Key Points:

  • Inclusive Digital Ecosystem: The newly introduced services, including credit lines on UPI, UPI LITE X, Tap and Pay, Hello! UPI, and conversational bill payments, are designed to foster an inclusive, robust, and sustainable digital payments environment.
  • BillPay Connect for Bill Payments: Bharat BillPay has introduced a nationalized bill payment number across India, allowing customers to conveniently fetch and pay their bills by simply sending a 'Hi' on messaging apps.
  • Voice-Assisted Bill Payments: BillPay Connect offers a voice-assisted bill payment feature. Users can retrieve and settle bills through voice commands on their smart home devices, receiving instant voice confirmation.
  • Credit Line on UPI: NPCI has launched a credit line on UPI to broaden access to credit and promote financial inclusion and innovation.
  • This feature facilitates pre-sanctioned credit lines from banks through UPI, simplifying customer access to credit and promoting a streamlined digital banking ecosystem.
  • Key Features of Credit Line on UPI: The credit line on UPI includes several essential features, such as linking pre-sanctioned credit lines, developing digital credit products, offering interest-free credit periods, defining schedule of charges, enabling customer engagement channels for credit sanction requests, and allowing the linking of various pre-sanctioned credit lines via UPI-enabled apps for transactions.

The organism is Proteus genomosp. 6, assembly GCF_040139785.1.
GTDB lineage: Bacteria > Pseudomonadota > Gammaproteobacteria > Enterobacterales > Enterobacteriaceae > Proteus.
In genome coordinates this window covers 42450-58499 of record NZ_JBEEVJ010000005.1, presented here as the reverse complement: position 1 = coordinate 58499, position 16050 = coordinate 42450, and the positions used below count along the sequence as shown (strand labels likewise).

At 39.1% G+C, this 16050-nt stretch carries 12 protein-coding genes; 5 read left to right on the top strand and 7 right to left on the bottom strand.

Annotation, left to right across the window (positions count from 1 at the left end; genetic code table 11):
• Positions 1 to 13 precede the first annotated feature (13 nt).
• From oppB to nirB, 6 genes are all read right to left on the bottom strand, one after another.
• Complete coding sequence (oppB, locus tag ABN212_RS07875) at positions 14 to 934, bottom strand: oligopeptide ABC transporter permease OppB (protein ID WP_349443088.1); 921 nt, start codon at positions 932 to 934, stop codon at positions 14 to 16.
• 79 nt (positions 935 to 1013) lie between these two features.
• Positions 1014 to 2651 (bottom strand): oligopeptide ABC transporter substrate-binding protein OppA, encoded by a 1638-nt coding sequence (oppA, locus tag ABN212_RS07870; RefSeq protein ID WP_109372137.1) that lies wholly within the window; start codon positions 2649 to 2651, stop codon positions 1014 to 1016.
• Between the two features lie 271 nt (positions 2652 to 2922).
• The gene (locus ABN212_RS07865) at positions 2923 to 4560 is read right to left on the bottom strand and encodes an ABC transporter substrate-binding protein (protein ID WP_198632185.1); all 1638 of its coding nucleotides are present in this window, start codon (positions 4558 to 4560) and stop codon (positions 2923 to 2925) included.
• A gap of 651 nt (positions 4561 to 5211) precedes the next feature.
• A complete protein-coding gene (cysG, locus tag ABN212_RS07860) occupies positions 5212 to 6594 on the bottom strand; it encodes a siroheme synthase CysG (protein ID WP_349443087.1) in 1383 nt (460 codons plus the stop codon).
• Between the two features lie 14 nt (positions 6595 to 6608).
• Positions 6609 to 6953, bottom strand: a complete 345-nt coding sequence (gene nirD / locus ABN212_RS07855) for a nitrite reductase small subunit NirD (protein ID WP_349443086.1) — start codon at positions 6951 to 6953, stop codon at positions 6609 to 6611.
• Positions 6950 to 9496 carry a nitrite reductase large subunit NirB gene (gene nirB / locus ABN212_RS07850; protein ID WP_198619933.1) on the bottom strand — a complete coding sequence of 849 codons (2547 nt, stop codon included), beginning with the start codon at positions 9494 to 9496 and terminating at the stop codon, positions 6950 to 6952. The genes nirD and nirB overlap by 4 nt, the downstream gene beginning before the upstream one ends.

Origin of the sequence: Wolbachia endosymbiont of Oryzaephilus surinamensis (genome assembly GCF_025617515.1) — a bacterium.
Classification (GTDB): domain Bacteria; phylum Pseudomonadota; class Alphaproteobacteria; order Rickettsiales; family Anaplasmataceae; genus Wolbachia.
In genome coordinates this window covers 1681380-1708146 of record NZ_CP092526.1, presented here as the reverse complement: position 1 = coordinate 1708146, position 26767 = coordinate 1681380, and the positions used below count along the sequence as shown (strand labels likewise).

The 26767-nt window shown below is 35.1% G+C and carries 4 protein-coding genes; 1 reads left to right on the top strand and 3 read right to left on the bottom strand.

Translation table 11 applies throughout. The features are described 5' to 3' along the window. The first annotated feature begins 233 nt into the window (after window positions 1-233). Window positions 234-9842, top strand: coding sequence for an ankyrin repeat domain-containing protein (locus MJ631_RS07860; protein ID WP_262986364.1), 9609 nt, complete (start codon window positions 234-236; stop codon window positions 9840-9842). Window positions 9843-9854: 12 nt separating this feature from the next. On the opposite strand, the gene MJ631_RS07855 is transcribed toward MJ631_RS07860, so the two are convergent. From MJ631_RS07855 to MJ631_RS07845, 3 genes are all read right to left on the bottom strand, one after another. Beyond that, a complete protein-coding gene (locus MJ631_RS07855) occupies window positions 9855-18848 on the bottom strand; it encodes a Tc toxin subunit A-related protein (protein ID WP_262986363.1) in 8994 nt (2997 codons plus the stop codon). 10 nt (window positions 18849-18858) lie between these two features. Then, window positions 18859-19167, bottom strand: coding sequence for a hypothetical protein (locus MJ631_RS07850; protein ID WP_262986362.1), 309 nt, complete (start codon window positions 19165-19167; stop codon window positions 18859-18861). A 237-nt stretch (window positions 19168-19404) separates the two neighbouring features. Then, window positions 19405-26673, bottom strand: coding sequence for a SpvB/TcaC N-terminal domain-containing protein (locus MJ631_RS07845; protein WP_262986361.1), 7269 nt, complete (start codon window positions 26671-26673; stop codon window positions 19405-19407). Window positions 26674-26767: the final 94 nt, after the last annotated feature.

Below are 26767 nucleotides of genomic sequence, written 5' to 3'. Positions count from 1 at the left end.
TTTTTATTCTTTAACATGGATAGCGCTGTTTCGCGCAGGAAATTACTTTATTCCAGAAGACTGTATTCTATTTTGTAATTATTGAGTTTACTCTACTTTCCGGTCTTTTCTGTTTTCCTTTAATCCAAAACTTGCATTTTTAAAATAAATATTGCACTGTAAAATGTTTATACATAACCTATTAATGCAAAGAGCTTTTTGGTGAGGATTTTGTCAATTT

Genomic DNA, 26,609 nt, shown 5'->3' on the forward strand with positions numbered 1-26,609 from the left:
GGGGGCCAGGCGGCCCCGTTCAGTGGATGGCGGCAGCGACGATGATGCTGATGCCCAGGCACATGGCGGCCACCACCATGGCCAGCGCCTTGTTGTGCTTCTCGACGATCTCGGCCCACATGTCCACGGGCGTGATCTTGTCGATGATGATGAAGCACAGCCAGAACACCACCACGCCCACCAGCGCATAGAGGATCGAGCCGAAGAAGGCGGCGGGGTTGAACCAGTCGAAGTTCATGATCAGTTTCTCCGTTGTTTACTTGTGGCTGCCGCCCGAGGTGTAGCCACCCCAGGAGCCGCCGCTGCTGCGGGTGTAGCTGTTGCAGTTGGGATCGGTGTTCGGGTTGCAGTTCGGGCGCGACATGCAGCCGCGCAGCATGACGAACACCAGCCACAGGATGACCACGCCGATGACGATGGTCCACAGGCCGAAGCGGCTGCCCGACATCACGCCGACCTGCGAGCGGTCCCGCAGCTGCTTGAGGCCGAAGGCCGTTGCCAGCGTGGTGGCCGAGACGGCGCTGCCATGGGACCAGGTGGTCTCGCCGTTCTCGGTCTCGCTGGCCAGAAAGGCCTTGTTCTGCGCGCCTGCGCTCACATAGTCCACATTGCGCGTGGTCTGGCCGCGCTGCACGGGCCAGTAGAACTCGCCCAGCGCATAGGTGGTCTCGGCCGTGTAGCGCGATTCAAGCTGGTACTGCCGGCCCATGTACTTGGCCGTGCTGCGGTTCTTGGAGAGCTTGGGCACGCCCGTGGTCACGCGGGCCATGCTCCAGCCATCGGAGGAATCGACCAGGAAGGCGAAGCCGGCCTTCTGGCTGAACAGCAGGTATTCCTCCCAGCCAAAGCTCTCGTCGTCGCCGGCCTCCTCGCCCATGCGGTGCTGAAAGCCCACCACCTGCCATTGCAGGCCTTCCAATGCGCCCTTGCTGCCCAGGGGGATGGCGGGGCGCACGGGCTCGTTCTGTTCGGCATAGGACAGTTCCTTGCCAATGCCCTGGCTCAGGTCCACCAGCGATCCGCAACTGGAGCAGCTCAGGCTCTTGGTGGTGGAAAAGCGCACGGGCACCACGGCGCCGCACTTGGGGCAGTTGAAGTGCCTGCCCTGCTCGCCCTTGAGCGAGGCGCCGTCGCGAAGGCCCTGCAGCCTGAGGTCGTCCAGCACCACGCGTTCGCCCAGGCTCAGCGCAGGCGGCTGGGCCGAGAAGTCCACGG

• Interoperability and Offline Transactions: To ensure seamless interoperability, all UPI apps, including those from banks and third-party providers, will be empowered to discover and link credit lines on UPI.

Single QR Code for Digital Rupee Payments

Recently, banks in India have introduced interoperability between Unified Payments Interface (UPI) QR codes and central bank digital currency (CBDC) applications, enabling users of the retail digital rupee to make transactions by scanning any UPI QR code at merchant outlets.

This integration simplifies the process of using digital rupees for everyday transactions.

Key Points:

  • Definition: Interoperability is the technical compatibility that allows a payment system to work seamlessly with other payment systems, as defined by the Reserve Bank of India (RBI).
  • Benefits: Interoperability facilitates payment transactions across systems without requiring users to engage with multiple platforms. It enhances adoption, coexistence, innovation, and efficiency for users.
  • Integration: The interoperability of UPI and CBDC means that all UPI QR codes are compatible with CBDC applications.
  • Previous Process: Initially, retail digital rupee users needed to scan a specific QR code for transactions. Now, they can use a single QR code for payments.

Benefits to Merchants

  • Seamless Transactions: UPI and CBDC interoperability ensures smooth transactions between customers and merchants without the need to switch between multiple digital platforms.
  • Daily Needs Payments: Users can make payments for daily necessities like groceries and medicines by scanning any UPI QR code at merchant outlets.
  • Merchant Convenience: Merchants do not need a separate QR code to accept digital rupee payments; they can accept CBDC payments using their existing QR code.